Green New Deal: Spaniards behind the EU global green struggle (III)

Green economy

Alexandre Mato (Brussels) | A Spaniard heads the European drive against climate change. It is Miguel Ariete Cañete, Commissioner for Climate Action and Energy. Cañete was much criticised when he was nominated, and the Greens tried to block his confirmation in the European Parliament, because of his past machista comments as a Spanish politician and his investments in hydrocarbon companies. Paradoxically Cañete has now become the great ally of the ecologists. In private, Green MEPs recognise that without Cañete it is likely that the recent global climate change summits, Paris and Katowice, would have failed. They see him as the key leader in Europe.

Cañete is proud of the work done in this legislature and with his latest “toy”, the Innovation Funds, with which Brussels “puts its money where its mouth is”, an English expression for talking of the willingness to move from words to actions. “We will need to develop clean innovative technologies at an industrial scale”, he says, “to attract to the market these technologies in energy intensive industries, in the capture of CO2, its storage and use”.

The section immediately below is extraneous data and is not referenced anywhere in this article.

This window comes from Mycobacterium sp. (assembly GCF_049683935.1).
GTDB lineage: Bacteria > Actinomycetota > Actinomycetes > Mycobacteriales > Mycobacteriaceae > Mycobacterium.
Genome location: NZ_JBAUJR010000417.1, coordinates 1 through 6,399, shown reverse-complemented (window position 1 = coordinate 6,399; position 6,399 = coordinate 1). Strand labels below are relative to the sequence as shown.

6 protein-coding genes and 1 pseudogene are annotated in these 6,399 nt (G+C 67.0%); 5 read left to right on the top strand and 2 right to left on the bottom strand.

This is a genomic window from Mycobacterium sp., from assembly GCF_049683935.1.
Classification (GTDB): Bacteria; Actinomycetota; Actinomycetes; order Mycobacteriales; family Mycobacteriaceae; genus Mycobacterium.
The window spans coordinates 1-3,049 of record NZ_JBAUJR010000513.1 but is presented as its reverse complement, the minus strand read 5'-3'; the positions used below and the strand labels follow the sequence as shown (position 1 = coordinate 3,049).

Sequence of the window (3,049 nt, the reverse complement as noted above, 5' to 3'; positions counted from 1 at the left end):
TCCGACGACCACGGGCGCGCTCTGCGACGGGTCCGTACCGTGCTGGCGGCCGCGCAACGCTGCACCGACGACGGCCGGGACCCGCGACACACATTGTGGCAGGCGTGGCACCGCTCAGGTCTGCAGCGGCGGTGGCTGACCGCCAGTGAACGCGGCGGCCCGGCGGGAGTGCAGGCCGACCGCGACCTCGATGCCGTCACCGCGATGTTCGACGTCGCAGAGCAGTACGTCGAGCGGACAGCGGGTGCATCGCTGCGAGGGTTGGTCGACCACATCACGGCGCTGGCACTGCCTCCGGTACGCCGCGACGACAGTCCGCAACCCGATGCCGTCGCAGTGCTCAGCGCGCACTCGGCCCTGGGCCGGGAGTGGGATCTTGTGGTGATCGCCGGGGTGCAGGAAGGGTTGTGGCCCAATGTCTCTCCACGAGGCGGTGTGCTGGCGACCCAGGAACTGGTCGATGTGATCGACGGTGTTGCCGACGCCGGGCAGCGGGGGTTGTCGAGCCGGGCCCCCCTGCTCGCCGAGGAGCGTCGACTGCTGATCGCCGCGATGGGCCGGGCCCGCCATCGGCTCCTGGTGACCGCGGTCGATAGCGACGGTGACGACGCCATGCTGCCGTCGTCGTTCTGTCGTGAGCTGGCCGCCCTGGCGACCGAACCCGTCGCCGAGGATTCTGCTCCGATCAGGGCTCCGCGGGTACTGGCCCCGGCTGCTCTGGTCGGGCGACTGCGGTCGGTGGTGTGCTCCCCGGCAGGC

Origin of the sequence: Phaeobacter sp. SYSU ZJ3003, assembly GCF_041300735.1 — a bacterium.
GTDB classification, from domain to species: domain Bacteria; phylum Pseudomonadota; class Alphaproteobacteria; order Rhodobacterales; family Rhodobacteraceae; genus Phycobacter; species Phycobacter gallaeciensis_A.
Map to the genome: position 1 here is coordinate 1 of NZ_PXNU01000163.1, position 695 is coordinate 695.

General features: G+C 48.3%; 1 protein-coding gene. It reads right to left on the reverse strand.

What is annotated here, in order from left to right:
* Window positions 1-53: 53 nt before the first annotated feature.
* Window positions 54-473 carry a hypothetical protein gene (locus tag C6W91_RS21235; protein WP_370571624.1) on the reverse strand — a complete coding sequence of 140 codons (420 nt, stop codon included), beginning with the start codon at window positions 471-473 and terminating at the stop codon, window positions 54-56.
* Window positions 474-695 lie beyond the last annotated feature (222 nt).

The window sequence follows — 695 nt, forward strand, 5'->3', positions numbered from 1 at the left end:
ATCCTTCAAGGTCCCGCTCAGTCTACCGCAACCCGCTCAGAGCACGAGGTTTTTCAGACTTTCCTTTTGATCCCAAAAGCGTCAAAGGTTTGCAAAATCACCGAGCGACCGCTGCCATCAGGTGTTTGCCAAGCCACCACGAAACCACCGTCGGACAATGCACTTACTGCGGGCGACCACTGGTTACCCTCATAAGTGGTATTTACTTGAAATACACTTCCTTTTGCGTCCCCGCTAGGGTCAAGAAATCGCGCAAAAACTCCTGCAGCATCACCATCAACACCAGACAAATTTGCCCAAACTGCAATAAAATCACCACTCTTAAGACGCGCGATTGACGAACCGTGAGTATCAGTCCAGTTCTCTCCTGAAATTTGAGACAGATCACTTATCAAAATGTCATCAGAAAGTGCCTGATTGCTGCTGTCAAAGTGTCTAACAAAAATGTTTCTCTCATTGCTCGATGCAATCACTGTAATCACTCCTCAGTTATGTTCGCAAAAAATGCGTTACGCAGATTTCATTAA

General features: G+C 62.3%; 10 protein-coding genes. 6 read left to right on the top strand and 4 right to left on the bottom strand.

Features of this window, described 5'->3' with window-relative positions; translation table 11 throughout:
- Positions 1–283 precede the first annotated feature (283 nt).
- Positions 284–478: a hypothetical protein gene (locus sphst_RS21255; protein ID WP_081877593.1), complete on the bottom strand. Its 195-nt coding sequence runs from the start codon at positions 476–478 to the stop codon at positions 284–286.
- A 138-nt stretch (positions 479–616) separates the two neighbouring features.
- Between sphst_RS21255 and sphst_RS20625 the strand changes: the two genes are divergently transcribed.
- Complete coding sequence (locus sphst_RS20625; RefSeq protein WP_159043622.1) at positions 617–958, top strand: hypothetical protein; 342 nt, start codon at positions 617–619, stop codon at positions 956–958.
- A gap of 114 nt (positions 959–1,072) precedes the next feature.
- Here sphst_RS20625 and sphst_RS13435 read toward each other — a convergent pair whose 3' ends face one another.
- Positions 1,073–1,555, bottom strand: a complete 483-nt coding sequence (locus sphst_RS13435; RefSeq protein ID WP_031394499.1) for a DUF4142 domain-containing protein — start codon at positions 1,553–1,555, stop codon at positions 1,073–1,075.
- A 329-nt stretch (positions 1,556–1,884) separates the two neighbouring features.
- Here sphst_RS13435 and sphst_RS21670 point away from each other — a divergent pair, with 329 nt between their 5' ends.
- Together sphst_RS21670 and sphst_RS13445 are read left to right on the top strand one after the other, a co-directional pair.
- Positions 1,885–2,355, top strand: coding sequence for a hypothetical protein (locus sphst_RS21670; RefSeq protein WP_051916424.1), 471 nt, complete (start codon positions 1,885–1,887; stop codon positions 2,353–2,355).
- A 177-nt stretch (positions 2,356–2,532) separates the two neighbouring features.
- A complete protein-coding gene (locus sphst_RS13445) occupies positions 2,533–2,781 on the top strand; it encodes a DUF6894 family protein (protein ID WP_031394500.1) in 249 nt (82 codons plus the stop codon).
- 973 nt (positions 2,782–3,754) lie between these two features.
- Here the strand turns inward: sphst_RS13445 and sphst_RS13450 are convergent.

At a time when in the US the young Congress woman Ocasio-Cortez supports a green New Deal as “an umbrella for a combination of policies and programmes which moves America away from fossil fuels and causes the country to slow the climate crisis”, in the words of Varshini Prakash, co-founder of the Sunrise Movement, an organisation driving this economic policy, the EU is taking firm steps in the ecological transition.

The Environmental Performance Index (EPI), realised jointly by Yale and Columbia Universities in collaboration with the World Economic Forum, classifies 180 countries analysing not only CO2 emissions, but also 24 indicators which cover issues from environmental habitat protection to air pollution, urban water treatment of heavy metal tipping.

You have to get down to place 17 to find a non-European country, New Zealand, although it is true that not all are EU members. Switzerland leads a ranking where among the other first twenty only Norway, Iceland and Israel are not members of the EU. France, Denmark and Sweden are among the best EU countries; the US appears at number 27. The objective of the EPI is to measure at national level how close countries are to fulfilling the UN objectives on Sustainable Development and the Paris Accords´ targets.

About the Author

Alexandre Mato
Alexandre Mato covers European affairs from Brussels. Former Editor in-chief of Cierre de Mercados, he was the first ever editor on Spanish TV appointed under the age of 30. He has a degree in Journalism and a postgraduate in International Relations, both from Universidad Complutense de Madrid.